Later in February I’ll be going to NYC in part to speak at a memorial forTee Corinne by the Queer Caucus of the College Art Association Conference, a conference for teachers, curators, and artists. Tee was a founding member of the Queer Caucus of the CAA. The Caucus is sponsoring an exhibition “Mother, May I?” curated by Sheila Pepe at the Campbell Soady Gallery at The LGBT Community Center (208 W. 13th Street, NYC ). It runs from February 1 through April 26, 2007.
It includes this portrait of Tee I took about 2 months before she died.
And this portrait from her “scars” series.
Tee Corinne and I knew each other for many years. We changed mother and daughter roles with great frequency around our art. And since daughters often “mother” their own mothers, who was in which role was sometimes a little hard to call.
We gave each other motherly advice from our experience about our work and sometimes explained to each other in daughterly ways why the advice didn’t suit us.
Tee was a master of photographic self portraits. When I was photographing her last summer I could feel everything she wasn’t saying to me as I shot her photos. She truly wanted the photos to be my images. But I could still hear her “mother’s” voice telling me how to shoot, and in a very appropriately daughterly way I simultaneously ignored and was influenced by her words.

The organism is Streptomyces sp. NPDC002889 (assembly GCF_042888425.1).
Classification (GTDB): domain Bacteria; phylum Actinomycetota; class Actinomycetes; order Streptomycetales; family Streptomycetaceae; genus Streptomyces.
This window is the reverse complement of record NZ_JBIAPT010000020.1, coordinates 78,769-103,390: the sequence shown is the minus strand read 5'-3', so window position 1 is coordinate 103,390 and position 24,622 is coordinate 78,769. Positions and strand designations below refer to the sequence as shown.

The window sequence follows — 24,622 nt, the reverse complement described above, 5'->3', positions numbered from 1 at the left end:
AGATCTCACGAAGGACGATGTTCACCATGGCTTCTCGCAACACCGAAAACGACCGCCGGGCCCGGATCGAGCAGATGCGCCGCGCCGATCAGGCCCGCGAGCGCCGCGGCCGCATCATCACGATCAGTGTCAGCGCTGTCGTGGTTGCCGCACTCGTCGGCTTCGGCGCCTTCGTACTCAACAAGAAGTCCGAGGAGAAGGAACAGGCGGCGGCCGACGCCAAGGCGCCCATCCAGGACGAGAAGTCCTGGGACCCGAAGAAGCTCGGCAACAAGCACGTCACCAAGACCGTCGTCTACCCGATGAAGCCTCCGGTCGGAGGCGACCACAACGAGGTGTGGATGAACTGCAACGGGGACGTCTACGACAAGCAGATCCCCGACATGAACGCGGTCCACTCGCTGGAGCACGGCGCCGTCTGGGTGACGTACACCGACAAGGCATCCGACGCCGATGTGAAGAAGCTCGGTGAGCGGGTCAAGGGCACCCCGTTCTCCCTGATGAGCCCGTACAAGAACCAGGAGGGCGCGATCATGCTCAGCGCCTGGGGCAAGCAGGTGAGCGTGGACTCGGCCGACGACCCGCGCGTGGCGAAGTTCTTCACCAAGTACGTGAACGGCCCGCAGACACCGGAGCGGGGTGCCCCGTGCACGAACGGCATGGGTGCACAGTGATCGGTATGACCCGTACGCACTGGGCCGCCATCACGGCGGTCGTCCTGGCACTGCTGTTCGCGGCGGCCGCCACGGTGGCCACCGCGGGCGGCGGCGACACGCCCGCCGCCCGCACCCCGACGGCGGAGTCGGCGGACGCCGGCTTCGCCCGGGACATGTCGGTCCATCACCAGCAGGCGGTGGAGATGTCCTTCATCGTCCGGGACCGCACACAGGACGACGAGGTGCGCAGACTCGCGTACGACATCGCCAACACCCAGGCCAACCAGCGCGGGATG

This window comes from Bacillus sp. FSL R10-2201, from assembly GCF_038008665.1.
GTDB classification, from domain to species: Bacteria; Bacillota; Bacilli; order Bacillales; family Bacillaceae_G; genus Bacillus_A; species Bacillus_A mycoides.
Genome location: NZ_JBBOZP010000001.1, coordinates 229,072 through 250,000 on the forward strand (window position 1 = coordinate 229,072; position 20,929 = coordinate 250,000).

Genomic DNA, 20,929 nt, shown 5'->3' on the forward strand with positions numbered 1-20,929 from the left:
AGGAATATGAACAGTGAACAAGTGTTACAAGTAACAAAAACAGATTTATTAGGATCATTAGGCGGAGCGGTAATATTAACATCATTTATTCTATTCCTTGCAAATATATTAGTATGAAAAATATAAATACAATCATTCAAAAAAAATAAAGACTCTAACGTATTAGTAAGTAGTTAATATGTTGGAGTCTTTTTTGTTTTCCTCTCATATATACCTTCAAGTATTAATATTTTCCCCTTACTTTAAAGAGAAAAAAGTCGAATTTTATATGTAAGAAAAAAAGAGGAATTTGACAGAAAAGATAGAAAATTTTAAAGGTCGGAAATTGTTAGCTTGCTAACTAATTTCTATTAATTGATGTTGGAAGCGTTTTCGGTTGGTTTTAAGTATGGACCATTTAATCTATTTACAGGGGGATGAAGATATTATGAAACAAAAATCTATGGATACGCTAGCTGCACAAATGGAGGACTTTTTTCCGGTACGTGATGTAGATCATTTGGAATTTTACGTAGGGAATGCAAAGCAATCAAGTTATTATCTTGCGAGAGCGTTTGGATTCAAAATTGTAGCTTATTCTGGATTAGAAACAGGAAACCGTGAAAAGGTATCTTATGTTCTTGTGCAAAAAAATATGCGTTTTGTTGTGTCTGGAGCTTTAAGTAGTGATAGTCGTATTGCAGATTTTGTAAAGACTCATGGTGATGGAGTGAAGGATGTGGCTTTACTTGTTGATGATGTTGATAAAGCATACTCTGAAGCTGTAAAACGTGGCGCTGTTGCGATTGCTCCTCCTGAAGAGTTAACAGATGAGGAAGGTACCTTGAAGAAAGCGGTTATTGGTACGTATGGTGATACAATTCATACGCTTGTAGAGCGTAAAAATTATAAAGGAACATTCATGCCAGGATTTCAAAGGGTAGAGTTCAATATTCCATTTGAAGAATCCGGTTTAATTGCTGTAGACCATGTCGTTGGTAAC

When she was diagnosed last February, my role transformed itself into almost exclusively daughter, in the obvious ways of helping her work on the future of her art after her death and taking on the responsibility of aesthetic curator for her “Scars, Stoma, Ostomy Bag, Portacath: picturing cancer in our lives” project.
Far more important for me was what I learned while watching her work and plan for the preservation and exhibition of her work after her death. Tee planned with great force and elegance for a very long artistic future. Watching and helping her seriously changed the way I see the long-term future of my own work. My choices are very different from Tee’s and I would not have made them without my experience with her. I can already hear her voice approving and disapproving of my choices. There is nothing more “motherly” than that.